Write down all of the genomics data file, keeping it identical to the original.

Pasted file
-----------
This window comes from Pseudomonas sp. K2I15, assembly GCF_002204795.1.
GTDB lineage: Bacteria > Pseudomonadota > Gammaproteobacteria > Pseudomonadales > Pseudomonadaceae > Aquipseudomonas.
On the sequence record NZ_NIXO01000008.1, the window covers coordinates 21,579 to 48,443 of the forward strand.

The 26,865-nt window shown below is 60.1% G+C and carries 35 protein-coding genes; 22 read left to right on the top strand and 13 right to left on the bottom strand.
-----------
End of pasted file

This window comes from Pseudomonas sp. K2I15, assembly GCF_002204795.1.
GTDB lineage: Bacteria > Pseudomonadota > Gammaproteobacteria > Pseudomonadales > Pseudomonadaceae > Aquipseudomonas.
On the sequence record NZ_NIXO01000008.1, the window covers coordinates 21,579 to 48,443 of the forward strand.

The 26,865-nt window shown below is 60.1% G+C and carries 35 protein-coding genes; 22 read left to right on the top strand and 13 right to left on the bottom strand.